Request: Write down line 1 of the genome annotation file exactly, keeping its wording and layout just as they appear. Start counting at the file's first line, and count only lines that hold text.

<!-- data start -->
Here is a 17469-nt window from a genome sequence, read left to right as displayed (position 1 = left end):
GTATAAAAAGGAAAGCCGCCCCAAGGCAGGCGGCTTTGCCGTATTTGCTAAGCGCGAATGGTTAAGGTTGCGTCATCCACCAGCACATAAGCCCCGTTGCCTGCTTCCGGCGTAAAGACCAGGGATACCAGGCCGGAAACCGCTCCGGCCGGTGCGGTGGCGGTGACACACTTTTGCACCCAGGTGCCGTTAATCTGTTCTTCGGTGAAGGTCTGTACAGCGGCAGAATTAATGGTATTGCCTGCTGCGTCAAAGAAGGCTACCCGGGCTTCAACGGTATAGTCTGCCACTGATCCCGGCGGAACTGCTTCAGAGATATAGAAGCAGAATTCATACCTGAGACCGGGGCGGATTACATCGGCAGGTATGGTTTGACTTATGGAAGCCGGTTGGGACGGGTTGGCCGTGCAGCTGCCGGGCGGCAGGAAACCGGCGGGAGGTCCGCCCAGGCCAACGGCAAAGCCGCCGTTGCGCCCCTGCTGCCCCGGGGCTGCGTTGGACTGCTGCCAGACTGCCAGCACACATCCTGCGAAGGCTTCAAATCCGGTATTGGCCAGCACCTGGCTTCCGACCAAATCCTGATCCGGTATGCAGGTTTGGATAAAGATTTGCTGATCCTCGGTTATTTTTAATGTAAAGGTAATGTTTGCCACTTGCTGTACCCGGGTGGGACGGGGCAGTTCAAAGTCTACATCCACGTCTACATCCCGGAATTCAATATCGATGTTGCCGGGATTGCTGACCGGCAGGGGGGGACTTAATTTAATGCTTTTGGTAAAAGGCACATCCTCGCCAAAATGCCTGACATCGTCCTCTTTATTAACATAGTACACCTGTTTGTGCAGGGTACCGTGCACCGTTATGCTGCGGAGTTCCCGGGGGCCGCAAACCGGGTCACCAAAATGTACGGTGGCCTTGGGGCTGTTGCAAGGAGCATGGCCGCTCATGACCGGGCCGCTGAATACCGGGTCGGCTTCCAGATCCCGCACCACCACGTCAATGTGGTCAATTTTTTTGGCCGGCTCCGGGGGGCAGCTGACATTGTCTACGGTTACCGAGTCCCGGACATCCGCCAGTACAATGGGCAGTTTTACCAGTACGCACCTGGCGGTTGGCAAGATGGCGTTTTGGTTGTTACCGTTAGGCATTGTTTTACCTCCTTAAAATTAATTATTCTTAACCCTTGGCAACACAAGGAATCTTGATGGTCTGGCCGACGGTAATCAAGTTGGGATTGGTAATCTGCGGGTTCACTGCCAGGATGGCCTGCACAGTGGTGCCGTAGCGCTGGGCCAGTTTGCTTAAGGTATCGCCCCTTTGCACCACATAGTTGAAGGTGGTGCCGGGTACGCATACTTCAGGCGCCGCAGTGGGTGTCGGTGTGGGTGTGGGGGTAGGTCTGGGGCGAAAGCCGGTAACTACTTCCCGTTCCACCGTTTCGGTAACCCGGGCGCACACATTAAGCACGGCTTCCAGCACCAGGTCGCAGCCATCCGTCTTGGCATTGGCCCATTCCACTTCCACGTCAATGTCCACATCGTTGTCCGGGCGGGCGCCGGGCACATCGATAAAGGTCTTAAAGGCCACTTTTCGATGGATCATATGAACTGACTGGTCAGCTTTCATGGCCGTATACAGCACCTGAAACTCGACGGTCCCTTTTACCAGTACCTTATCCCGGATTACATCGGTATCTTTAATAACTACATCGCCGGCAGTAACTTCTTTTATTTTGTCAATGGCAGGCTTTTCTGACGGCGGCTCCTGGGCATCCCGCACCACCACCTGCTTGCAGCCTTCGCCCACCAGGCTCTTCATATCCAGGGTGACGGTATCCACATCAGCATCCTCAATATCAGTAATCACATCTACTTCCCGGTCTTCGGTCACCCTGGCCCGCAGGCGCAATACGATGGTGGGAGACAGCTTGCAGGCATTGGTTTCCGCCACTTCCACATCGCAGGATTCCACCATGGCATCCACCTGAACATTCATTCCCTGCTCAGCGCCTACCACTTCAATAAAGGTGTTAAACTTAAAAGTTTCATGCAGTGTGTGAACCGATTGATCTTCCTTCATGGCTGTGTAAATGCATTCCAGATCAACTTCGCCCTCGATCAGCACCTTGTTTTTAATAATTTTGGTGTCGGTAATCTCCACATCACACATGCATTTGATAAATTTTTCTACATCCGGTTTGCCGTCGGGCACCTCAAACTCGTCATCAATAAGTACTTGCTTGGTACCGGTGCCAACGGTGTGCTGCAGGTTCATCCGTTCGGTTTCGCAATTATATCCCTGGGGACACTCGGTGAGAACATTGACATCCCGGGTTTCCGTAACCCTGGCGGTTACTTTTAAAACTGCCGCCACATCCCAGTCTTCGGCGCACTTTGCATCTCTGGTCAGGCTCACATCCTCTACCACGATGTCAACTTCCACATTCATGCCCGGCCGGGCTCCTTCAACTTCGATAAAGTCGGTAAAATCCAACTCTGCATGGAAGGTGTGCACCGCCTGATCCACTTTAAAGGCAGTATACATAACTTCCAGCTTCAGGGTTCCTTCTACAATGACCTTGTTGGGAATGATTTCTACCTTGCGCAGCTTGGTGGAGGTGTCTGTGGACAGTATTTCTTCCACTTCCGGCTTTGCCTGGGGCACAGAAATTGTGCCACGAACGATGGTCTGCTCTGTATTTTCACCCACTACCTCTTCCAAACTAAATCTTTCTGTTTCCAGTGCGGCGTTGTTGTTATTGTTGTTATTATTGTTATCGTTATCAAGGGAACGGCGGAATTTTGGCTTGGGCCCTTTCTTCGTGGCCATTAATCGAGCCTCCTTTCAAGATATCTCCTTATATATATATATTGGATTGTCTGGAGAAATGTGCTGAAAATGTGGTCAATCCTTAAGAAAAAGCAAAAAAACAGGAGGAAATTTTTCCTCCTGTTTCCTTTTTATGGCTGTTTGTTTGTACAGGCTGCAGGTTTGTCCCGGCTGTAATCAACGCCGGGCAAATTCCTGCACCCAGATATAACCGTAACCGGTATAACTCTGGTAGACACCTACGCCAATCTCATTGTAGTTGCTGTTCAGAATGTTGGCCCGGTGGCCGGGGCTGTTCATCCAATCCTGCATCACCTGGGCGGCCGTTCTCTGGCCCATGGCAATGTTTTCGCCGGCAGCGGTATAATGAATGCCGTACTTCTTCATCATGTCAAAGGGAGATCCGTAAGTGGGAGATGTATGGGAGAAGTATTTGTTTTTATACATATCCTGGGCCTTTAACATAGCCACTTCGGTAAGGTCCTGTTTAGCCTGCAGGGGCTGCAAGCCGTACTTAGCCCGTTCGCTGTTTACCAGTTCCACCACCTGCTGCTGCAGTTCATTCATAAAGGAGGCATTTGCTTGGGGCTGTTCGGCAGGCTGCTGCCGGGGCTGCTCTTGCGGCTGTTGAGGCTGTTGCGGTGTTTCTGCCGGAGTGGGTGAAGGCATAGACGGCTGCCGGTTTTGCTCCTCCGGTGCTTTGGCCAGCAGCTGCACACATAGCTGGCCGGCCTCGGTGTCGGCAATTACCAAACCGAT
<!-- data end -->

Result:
Here is a 17469-nt window from a genome sequence, read left to right as displayed (position 1 = left end):